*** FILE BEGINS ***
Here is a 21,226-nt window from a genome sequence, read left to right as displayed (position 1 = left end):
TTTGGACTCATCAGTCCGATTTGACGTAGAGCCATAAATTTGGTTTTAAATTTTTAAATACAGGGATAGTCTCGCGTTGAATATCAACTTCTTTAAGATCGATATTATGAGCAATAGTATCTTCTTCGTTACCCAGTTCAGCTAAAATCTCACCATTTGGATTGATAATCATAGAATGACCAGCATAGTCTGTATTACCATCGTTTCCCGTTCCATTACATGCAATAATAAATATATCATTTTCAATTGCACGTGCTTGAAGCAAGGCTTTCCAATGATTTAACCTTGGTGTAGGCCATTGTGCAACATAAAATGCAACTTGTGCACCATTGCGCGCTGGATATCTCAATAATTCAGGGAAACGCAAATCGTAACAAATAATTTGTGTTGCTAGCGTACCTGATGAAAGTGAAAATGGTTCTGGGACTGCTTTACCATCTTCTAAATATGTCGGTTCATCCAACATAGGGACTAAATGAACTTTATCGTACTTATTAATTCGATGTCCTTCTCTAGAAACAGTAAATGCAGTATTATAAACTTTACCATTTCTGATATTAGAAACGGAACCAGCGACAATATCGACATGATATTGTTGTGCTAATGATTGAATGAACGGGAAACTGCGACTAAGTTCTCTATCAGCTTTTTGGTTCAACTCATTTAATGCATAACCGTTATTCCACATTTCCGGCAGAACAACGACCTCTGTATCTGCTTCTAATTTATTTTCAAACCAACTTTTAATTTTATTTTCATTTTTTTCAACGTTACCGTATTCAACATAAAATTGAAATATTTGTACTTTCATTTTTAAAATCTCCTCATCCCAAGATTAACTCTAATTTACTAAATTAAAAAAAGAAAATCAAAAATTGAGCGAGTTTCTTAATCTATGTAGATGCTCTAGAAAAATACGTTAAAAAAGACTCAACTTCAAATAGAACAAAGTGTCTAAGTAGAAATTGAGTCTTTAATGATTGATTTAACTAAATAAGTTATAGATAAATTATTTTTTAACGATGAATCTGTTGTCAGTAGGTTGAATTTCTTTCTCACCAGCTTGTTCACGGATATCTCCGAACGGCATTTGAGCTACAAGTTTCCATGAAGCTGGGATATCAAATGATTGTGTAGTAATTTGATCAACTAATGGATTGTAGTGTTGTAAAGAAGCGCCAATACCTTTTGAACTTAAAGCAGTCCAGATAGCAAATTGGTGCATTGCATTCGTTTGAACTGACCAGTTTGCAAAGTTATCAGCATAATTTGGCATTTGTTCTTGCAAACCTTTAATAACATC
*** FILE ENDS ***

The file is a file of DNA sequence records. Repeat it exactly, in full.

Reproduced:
Here is a 21,226-nt window from a genome sequence, read left to right as displayed (position 1 = left end):
TTTGGACTCATCAGTCCGATTTGACGTAGAGCCATAAATTTGGTTTTAAATTTTTAAATACAGGGATAGTCTCGCGTTGAATATCAACTTCTTTAAGATCGATATTATGAGCAATAGTATCTTCTTCGTTACCCAGTTCAGCTAAAATCTCACCATTTGGATTGATAATCATAGAATGACCAGCATAGTCTGTATTACCATCGTTTCCCGTTCCATTACATGCAATAATAAATATATCATTTTCAATTGCACGTGCTTGAAGCAAGGCTTTCCAATGATTTAACCTTGGTGTAGGCCATTGTGCAACATAAAATGCAACTTGTGCACCATTGCGCGCTGGATATCTCAATAATTCAGGGAAACGCAAATCGTAACAAATAATTTGTGTTGCTAGCGTACCTGATGAAAGTGAAAATGGTTCTGGGACTGCTTTACCATCTTCTAAATATGTCGGTTCATCCAACATAGGGACTAAATGAACTTTATCGTACTTATTAATTCGATGTCCTTCTCTAGAAACAGTAAATGCAGTATTATAAACTTTACCATTTCTGATATTAGAAACGGAACCAGCGACAATATCGACATGATATTGTTGTGCTAATGATTGAATGAACGGGAAACTGCGACTAAGTTCTCTATCAGCTTTTTGGTTCAACTCATTTAATGCATAACCGTTATTCCACATTTCCGGCAGAACAACGACCTCTGTATCTGCTTCTAATTTATTTTCAAACCAACTTTTAATTTTATTTTCATTTTTTTCAACGTTACCGTATTCAACATAAAATTGAAATATTTGTACTTTCATTTTTAAAATCTCCTCATCCCAAGATTAACTCTAATTTACTAAATTAAAAAAAGAAAATCAAAAATTGAGCGAGTTTCTTAATCTATGTAGATGCTCTAGAAAAATACGTTAAAAAAGACTCAACTTCAAATAGAACAAAGTGTCTAAGTAGAAATTGAGTCTTTAATGATTGATTTAACTAAATAAGTTATAGATAAATTATTTTTTAACGATGAATCTGTTGTCAGTAGGTTGAATTTCTTTCTCACCAGCTTGTTCACGGATATCTCCGAACGGCATTTGAGCTACAAGTTTCCATGAAGCTGGGATATCAAATGATTGTGTAGTAATTTGATCAACTAATGGATTGTAGTGTTGTAAAGAAGCGCCAATACCTTTTGAACTTAAAGCAGTCCAGATAGCAAATTGGTGCATTGCATTCGTTTGAACTGACCAGTTTGCAAAGTTATCAGCATAATTTGGCATTTGTTCTTGCAAACCTTTAATAACATC